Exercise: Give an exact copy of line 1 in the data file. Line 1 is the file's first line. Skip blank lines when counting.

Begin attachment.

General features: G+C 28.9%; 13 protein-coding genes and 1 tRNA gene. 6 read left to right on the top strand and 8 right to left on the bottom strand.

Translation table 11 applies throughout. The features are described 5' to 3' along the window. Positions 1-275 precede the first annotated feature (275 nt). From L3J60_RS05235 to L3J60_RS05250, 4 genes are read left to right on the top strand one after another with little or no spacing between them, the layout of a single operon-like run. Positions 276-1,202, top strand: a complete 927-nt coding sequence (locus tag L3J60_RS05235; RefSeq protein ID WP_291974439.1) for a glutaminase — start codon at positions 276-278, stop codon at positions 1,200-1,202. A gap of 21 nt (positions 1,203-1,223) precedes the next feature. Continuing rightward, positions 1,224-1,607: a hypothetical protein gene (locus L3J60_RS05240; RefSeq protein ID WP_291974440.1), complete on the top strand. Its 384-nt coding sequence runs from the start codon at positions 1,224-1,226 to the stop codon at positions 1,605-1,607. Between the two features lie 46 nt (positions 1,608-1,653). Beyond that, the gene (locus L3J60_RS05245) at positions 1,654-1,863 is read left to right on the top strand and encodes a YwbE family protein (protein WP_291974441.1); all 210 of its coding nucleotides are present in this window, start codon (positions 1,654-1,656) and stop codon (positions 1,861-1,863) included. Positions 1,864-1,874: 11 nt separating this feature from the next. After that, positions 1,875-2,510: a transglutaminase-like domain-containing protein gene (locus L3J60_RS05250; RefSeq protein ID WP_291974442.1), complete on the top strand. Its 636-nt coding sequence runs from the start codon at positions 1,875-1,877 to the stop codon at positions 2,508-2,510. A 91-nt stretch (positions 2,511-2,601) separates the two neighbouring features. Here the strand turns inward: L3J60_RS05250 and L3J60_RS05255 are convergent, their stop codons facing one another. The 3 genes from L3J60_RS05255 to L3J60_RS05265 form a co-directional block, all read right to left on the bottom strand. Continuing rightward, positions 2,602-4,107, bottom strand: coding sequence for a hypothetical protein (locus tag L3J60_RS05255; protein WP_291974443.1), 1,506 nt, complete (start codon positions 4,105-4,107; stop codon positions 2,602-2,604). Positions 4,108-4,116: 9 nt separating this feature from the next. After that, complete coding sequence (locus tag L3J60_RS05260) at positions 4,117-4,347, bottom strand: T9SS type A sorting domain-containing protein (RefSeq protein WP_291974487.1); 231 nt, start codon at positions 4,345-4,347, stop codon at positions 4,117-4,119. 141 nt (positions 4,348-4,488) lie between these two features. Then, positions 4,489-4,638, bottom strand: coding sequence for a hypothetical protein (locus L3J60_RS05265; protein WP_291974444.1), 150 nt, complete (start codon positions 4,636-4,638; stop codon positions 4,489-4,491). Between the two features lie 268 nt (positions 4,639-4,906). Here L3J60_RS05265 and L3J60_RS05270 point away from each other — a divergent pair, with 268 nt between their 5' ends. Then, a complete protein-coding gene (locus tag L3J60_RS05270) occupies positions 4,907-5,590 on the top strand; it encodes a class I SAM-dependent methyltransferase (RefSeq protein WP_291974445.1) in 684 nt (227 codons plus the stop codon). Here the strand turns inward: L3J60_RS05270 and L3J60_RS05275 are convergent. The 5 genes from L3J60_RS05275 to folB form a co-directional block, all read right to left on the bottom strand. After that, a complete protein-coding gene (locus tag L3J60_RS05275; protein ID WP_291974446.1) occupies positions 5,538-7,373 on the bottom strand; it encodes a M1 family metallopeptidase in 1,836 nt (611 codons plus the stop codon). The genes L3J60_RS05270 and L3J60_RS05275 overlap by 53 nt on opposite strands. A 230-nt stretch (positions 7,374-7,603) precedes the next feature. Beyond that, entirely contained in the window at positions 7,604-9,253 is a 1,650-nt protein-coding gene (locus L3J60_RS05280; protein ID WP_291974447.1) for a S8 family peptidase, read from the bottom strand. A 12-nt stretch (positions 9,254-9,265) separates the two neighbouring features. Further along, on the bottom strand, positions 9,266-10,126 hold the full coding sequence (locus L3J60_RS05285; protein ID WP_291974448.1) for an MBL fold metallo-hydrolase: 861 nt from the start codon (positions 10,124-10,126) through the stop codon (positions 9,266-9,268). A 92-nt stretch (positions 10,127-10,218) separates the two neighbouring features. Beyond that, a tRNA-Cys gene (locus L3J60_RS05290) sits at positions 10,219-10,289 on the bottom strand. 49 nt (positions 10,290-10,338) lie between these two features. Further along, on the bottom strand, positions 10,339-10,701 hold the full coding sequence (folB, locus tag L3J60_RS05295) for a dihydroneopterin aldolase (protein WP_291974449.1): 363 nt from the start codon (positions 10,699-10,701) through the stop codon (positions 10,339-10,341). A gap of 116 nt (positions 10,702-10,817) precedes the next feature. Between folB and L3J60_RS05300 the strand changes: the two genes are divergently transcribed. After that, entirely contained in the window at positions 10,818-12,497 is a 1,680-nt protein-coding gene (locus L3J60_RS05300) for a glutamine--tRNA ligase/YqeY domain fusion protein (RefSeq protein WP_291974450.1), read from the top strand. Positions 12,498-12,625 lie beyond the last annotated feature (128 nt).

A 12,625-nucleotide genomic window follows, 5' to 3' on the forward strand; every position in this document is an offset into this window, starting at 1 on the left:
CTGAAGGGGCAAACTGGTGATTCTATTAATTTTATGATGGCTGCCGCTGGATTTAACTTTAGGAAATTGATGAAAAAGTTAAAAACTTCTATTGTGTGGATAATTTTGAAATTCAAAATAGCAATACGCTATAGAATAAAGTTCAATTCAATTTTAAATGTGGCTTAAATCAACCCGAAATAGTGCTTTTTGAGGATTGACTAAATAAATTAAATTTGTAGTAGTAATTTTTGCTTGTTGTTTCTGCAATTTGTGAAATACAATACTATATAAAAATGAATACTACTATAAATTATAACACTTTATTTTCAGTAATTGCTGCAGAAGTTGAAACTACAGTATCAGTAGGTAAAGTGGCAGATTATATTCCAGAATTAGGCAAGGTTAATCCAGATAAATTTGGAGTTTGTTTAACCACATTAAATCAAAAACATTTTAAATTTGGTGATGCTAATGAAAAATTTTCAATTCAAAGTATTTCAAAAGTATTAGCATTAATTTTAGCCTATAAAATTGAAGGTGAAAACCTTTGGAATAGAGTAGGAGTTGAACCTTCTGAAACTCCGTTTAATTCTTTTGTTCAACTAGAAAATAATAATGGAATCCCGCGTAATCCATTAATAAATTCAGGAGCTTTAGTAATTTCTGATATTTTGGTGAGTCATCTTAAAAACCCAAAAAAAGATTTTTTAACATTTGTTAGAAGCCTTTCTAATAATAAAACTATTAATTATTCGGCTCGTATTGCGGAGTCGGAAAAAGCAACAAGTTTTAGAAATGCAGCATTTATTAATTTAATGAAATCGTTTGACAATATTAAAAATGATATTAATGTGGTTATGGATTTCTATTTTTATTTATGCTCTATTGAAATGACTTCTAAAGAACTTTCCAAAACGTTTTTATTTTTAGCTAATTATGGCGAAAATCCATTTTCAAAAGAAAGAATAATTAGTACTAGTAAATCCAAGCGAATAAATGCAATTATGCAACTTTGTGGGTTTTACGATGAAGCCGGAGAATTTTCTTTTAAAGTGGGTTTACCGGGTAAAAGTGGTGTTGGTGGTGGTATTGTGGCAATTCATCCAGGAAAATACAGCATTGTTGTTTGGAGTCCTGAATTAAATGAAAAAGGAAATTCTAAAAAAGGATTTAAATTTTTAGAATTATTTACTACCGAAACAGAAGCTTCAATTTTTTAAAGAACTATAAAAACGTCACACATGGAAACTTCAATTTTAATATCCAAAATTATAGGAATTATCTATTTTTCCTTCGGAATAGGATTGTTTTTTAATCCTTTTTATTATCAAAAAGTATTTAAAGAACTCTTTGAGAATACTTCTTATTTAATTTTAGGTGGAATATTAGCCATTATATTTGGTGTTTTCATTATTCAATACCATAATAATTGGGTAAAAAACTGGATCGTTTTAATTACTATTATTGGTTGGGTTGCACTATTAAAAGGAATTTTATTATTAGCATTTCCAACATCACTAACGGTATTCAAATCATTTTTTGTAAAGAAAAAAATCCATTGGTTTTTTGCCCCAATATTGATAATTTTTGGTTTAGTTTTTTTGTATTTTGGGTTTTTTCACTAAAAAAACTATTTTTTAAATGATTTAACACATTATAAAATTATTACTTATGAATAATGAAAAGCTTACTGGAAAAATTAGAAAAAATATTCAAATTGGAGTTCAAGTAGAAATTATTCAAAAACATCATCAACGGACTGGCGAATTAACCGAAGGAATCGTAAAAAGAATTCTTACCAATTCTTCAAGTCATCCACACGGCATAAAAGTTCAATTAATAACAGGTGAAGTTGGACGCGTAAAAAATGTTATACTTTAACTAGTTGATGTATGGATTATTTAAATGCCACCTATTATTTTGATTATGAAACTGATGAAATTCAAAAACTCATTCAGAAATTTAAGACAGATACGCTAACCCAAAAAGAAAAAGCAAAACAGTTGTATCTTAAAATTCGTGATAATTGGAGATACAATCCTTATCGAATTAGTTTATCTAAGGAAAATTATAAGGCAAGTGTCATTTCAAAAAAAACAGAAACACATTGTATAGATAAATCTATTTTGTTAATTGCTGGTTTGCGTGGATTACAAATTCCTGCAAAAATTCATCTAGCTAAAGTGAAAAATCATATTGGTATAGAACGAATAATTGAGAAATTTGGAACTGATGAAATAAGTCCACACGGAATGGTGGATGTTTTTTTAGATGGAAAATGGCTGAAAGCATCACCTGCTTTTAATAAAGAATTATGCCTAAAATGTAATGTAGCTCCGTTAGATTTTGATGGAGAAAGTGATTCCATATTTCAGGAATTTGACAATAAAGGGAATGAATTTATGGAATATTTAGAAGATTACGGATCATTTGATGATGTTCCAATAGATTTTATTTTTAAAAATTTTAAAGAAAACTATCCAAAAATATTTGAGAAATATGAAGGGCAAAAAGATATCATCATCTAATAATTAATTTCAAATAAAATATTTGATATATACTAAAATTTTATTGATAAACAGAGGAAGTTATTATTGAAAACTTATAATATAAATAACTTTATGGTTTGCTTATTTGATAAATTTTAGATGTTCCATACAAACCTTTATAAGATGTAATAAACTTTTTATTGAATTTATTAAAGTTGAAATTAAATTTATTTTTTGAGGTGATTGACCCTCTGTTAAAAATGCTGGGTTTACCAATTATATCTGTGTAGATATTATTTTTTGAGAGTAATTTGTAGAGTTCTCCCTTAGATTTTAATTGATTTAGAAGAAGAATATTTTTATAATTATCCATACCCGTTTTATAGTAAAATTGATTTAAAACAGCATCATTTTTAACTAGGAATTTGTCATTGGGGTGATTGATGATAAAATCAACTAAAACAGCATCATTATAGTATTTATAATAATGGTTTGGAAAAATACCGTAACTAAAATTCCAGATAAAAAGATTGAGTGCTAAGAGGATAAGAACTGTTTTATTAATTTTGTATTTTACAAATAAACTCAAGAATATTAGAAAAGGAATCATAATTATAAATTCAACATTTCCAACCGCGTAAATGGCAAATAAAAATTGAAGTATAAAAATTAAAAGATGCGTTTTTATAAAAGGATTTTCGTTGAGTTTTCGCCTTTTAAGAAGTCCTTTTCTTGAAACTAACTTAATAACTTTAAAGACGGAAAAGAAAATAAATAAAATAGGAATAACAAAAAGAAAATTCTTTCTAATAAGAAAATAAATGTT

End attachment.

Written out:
General features: G+C 28.9%; 13 protein-coding genes and 1 tRNA gene. 6 read left to right on the top strand and 8 right to left on the bottom strand.